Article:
Within general education, priority is given to institutions and organizations that offer educational opportunities and promote academic achievement in one or more of the following areas:
Programs focus on multiple points in the education pipelinefrom early childhood to postsecondary education. Key programs that Merck and The Merck Company Foundation support in this area include:
Reach Out and Read—This program prepares America's youngest childrenespecially those growing up in povertyto succeed in school by partnering with doctors to prescribe reading books and encourage families to read together. The program recruits pediatricians and nurse practitioners to make literacy a standard part of well-child visits for children ages six months through five years. Physicians distribute new books to children at each visit and advise parents on the importance of reading aloud to their children. They also provide parents with literacy strategies for each developmental stage. In 2011, 30 Merck employee volunteers helped model good literacy practices by reading aloud to children in “literacy-rich” waiting rooms.
Sesame Workshop Education and Outreach Programs in China—Sesame Workshop, the nonprofit organization behind Zhima Jie (Sesame Street) in China, is responsible for a number of educational initiatives in China.
In 2011, it launched the TV series Big Bird Looks at the World, which aims to foster children’s natural curiosity about their world and science and to promote “hands-on” exploration as a way of learning. By encouraging children to ask questions and explore those questions with age-appropriate experiments, this approach to science offers an alternative to China’s traditional didactic, memorization-based instruction, and should improve critical thinking and problem-solving skills. To date, the TV series has reached at least 17 million preschoolers (children between the ages of 4 and 6) and 30 million of their mothers in China.
In addition, Sesame Workshop will create Kindergarten Reading Corners in 125 schools in rural China, aiming to improve the educational outcomes of children living in rural provinces.
Sesame Workshop also launched a two-phase Zhima Jie educational community, a multimedia outreach project on emergency response and preparedness to help children and families cope in the aftermath of disasters as well as prepare for future potential emergencies. More than 115,000 children have been reached with these educational and outreach materials.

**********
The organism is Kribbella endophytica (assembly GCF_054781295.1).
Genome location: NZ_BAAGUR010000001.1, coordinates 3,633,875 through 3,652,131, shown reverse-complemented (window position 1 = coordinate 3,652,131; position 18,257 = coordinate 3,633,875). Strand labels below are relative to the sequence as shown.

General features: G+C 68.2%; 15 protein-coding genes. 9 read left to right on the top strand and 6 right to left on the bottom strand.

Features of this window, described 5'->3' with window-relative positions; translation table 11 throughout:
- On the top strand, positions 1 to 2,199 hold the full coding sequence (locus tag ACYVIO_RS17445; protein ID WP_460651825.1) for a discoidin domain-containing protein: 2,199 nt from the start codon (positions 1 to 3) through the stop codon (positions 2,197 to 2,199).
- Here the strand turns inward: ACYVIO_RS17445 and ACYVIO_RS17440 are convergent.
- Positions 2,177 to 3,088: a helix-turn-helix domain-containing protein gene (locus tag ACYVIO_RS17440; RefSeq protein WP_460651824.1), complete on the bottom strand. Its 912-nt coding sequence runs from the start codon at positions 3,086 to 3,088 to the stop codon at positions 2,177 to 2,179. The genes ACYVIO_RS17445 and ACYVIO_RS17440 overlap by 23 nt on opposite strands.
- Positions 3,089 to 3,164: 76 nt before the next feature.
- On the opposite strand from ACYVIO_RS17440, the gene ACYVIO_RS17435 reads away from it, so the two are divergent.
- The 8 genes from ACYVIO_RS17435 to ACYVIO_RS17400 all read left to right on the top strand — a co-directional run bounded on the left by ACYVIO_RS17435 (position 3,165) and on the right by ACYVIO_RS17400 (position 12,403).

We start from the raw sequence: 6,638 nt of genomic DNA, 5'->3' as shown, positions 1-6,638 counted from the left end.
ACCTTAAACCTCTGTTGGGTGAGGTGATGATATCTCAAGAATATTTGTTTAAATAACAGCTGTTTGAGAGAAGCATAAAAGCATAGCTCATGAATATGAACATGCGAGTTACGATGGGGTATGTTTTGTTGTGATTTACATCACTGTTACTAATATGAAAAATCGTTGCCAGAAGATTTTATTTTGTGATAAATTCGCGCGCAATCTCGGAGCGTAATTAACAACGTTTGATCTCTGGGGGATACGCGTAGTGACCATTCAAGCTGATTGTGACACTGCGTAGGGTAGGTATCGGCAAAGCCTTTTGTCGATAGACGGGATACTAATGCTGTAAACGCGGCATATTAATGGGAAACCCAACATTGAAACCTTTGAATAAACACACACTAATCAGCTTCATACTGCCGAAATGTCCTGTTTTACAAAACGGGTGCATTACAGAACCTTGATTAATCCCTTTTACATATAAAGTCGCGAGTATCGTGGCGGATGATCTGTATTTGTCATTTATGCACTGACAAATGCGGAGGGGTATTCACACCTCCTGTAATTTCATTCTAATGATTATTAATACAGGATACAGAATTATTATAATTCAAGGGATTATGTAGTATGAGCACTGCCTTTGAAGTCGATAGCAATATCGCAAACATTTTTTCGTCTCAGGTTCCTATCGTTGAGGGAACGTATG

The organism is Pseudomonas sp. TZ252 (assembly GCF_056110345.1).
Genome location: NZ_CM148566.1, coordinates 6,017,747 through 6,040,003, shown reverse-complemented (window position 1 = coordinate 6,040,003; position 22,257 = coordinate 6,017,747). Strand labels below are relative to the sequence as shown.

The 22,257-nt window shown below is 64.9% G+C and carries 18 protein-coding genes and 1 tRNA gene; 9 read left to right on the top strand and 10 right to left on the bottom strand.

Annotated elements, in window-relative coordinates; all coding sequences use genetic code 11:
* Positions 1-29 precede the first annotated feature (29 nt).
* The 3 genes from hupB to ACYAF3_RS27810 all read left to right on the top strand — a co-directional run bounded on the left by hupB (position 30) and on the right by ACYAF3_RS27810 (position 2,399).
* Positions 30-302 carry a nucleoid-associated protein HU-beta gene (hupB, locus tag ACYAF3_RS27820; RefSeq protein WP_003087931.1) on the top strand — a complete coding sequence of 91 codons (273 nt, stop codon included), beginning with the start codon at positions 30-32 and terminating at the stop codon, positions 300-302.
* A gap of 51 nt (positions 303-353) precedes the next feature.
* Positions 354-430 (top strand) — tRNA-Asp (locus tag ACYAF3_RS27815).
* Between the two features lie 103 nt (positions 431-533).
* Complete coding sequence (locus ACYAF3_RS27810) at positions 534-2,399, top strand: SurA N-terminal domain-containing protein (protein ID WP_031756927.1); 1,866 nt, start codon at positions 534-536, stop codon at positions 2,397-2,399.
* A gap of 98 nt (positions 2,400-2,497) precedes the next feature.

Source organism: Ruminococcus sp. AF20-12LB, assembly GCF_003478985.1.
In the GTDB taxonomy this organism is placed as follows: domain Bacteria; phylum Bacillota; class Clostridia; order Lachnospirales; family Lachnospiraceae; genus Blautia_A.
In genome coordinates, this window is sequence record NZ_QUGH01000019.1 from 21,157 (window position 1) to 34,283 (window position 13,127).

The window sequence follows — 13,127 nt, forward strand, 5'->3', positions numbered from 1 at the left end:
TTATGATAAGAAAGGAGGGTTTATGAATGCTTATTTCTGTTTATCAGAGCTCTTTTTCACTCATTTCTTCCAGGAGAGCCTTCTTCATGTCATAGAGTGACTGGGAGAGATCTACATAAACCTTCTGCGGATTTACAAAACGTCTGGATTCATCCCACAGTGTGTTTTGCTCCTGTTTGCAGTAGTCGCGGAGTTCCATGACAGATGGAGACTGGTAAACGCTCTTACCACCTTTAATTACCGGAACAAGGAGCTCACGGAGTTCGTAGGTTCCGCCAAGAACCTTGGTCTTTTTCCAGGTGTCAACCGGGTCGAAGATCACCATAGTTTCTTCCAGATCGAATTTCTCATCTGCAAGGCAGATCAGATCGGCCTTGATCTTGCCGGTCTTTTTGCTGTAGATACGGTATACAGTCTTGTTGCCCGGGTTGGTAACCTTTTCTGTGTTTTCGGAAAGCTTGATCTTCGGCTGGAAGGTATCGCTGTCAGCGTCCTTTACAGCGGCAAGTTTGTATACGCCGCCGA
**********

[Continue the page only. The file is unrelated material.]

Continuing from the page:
Liberty Science Center's Young Learner Lab—National science leaders note that young children need opportunities to explore science by participating in enriching programs that help develop literacy skills. The Young Learner Lab sessions at the Liberty Science Center in Jersey City, New Jersey, designed for children between the ages of 3 and 8, provide developmentally appropriate learning sessions on such topics as elementary geology, simple machines, local flora and fauna, engineering, and architecture. Through Young Learner Lab sessions, children can develop early theories about scientific concepts that may stimulate their imaginative talk and play. Over time, children are able to reflect on their theories by evaluating evidence and constructing new theories.
Teach for America—This well-known program is recruiting highly qualified K12 mathematics and science teachers to work in public schools in Newark, Paterson and Elizabeth, New Jersey. In the 2010-2011 school year, Teach for America placed 46 new corps members, who joined 40 second-year corps members, as teachers in 37 of the districts’ most underserved and underperforming, schools, through which they reached more than 5,000 students. Of the 86 teachers (corps members), 34 were math and science teachers, representing a 5 percent increase from the previous year. For the coming school year, Teach for America experienced a 50 percent increase in demand for teachers in the Newark public schools and expanded its placement to Orange, New Jersey, public schools. The anticipated placement of 130 corps members is likely to reach 8,000 students.
Rutgers University Future Scholars Program—This program is designed to address the critical educational needs of promising but underserved students in New Jersey, by identifying at-risk, low-income and first-generation students before they enter the eighth grade. Mentors work with these students from eighth grade through high school as positive role models. The program also offers college-level developmental courses to prepare the students for college. Should the students qualify and elect to attend Rutgers University, they receive a four-year, tuition-free education.
In June 2011, the third cohort of students from New Brunswick, Piscataway, Newark and Camden public schools entered the Rutgers Future Scholars (RFS) program, which to date has supported 600 students.
Selected 2011 Outcomes:
W. E. B. DuBois Scholars Institute—Founded in 1988, the W. E. B. DuBois Scholars Institute is a “bridge” program designed to develop a cadre of young people committed to inspiring hope and vision in needy communities and eliminating poverty and racism in U.S. society. The 2011 Institute consisted of 18 middle school students (pre-scholars) and 33 high school students (scholars) from locations across the U.S., including: Atlanta, Chicago, Los Angeles, New York City, Alaska, Maine, Maryland, Massachusetts, New Jersey, Pennsylvania, Texas and Virginia. A grant from The Merck Company Foundation supported the tuition, board and related expenses for 25 students from Newark, New Jersey, public schools to participate in the Institute.